Anyway, on this particular morning my insanity paid off. Crisp, clear, sunny weather and not another soul around.
Then we hear the horns.
What the fuck was that? It’s important to realise that there are nothing but fields on either side of the path in the image to your left. Rolling, empty fields.
We continue for another three quarters of a mile along the path and suddenly a tractor pulling a large wagon lurches into view on the right. The driver slows, looks at us and carries on to our left. As he drives away I see into the back of a trailer. It’s filled with creepy old Tory men clad in Barbour and wellingtons. It’s a hunt.
If you don’t live in the UK it probably needs mentioning that fox hunting is illegal the way doing thirty five in a thirty zone is illegal. Everyone does it and nobody gets caught. So not really that weird unless you’re talking mythically.
Finally we arrive at Wayland’s Smithy – it’s deserted just how we planned- and I tune in.
It’s naming is currently unknown. The best I can find is the tomb became known as Wayland’s Smithy because of its “uncanny quality.”
Yeah, maybe. But a smithy is oddly specific. From what I get, the name is unrelated to the nearby hill (which isn’t Saxon anyway) and is based on nocturnal incidents that happened to Saxons travelling the ancient Ridgeway. The tomb is a fairly useful waymarker at the base of a gentle hill that would protect you from the elements. Basically you would camp here on your way somewhere else.
There are aspects of being ‘on the road’ that are significantly darker than our post-Hollywood vision of the idea. And quite a number of these fold into Wayland’s story.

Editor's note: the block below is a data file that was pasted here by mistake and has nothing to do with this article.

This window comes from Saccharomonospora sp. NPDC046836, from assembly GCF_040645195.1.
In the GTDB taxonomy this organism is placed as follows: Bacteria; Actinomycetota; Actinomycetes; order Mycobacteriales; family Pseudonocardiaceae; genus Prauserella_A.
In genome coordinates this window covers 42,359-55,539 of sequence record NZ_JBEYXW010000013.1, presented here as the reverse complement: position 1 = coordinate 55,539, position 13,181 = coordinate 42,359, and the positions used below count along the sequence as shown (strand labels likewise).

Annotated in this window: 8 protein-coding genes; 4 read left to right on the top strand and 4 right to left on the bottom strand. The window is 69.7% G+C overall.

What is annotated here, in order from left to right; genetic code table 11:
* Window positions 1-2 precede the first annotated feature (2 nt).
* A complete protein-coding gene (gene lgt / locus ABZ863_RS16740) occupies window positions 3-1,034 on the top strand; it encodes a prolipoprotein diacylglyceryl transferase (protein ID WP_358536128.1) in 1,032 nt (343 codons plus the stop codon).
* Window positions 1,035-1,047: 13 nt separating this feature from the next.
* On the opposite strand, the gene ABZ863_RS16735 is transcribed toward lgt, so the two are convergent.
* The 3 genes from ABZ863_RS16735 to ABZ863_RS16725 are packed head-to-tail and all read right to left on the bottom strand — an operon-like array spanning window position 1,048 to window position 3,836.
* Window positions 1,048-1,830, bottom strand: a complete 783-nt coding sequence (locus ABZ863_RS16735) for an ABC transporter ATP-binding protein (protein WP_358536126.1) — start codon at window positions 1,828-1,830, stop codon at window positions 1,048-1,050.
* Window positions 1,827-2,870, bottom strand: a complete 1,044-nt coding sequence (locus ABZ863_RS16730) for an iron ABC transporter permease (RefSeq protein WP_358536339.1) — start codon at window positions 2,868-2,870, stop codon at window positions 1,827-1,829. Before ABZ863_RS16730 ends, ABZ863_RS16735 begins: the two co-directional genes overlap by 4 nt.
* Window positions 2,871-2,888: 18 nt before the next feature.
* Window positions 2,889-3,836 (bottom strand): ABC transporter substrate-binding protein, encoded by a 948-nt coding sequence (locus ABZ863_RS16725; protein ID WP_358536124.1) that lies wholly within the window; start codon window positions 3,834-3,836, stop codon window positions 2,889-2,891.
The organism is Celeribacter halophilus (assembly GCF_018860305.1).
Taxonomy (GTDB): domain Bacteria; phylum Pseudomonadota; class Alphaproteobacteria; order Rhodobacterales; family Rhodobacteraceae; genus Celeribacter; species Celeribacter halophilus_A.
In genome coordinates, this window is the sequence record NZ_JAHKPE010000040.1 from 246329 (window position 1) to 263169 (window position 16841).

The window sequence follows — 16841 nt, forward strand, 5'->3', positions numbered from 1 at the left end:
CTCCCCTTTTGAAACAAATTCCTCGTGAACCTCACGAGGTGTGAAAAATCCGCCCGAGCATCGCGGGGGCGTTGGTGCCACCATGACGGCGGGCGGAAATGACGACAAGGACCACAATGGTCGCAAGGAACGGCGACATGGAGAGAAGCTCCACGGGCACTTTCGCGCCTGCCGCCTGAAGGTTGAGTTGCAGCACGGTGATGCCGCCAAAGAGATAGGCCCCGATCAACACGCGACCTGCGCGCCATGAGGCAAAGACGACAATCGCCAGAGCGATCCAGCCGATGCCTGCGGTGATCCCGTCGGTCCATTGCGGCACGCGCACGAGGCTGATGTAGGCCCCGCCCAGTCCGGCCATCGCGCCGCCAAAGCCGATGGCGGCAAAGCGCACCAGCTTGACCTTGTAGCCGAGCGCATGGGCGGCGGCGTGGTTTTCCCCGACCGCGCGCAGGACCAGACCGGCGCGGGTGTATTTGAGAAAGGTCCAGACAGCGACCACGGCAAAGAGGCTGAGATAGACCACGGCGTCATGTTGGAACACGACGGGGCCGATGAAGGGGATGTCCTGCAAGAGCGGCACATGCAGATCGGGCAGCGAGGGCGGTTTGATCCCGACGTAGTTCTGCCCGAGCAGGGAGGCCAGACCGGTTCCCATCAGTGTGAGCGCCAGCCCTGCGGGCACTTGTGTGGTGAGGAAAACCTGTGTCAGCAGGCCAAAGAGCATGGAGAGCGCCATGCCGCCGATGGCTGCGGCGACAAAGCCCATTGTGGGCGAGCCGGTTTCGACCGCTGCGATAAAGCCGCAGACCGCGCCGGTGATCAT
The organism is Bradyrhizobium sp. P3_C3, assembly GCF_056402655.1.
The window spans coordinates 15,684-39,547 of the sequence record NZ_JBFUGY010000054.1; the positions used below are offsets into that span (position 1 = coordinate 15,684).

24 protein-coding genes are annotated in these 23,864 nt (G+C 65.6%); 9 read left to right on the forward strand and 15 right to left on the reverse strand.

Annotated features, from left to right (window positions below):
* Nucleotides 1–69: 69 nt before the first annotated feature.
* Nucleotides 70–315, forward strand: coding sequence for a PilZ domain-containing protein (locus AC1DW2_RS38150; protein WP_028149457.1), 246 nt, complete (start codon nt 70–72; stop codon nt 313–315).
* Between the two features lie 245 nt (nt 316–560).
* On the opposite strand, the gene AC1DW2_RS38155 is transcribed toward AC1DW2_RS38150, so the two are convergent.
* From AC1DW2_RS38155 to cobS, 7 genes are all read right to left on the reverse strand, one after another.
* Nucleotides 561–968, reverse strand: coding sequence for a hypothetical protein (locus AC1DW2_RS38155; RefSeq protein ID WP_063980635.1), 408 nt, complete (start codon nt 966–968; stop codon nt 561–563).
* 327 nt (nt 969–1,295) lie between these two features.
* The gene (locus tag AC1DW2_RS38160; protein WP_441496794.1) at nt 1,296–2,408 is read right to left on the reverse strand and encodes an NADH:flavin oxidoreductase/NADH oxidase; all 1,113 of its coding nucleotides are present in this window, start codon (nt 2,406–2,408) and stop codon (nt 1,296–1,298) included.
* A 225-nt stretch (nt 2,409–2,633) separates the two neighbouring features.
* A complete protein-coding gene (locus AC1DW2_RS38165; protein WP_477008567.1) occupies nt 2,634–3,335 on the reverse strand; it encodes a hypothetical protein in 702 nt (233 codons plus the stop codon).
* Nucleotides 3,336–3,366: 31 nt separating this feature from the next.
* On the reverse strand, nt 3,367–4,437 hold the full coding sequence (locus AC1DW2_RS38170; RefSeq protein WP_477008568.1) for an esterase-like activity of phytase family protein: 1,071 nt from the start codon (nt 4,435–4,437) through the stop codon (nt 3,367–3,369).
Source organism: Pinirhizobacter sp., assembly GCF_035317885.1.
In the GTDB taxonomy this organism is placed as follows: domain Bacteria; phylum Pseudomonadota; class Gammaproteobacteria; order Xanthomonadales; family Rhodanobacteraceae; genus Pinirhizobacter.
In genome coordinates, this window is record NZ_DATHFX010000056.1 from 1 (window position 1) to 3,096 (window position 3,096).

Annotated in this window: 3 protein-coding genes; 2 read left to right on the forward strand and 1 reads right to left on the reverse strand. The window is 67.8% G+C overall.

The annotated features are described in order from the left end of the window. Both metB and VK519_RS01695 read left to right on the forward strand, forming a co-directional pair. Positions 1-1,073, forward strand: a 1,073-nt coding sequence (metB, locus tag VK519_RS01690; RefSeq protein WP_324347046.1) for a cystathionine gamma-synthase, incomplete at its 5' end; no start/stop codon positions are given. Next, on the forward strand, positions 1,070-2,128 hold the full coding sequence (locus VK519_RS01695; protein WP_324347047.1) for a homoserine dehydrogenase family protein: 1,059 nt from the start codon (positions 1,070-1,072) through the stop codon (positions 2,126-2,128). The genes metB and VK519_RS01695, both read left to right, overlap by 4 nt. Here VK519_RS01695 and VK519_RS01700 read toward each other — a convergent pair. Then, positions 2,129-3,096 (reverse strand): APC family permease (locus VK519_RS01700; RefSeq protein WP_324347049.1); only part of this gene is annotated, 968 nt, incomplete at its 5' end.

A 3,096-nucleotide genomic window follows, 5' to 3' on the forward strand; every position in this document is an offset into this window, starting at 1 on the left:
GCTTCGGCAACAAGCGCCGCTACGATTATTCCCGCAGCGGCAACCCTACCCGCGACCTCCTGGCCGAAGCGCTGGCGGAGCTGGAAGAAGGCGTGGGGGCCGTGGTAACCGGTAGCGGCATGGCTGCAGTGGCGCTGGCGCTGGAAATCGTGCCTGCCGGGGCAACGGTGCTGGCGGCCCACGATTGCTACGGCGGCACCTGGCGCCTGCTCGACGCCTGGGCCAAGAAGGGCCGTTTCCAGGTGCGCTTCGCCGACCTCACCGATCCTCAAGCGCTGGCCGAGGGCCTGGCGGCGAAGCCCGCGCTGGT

Firstly there is loneliness. Wayland is a lonely figure. In his story the three valkyries that he and his two brothers were getting around with up and left them one day. His brothers followed them. He stayed behind. Then there is the whole thing about being lamed and imprisoned by King Niòhad… which follows neatly into the next unpleasant aspect of the road:
Being somewhere you don’t want to be. This could be a Travelodge by a motorway at 3am on a Tuesday morning, staring up at the sickly ceiling paint. A lot of journeying involves “unpleasant milestones”. Growing up in Australia, when we’d drive to the mountains to go skiing there were two specific gas stations (Goulburn and Cooma) where we’d get to stop. There was nothing good about either of them… they were just where we stopped. Even when road markers are glamorous they are always in some way functional. Especially as a horseshoe-making forge is essentially the Saxon version of a gas station.
Added to this, to my mind anyway, there is something bleak in the legend that leaving a coin by the smithy will result in your horse being freshly shod by morning.
It’s like if Wayland were incarnate today he’d be working in one of those Taiwanese factories that make iPhone components.
Even the tooth fairy gets an element of “maybe” in her transaction: “Maybe she’ll replace your tooth with a coin.” Wayland is reliable, still in servitude.
The final aspect that came through was that sense of extreme isolation and distance.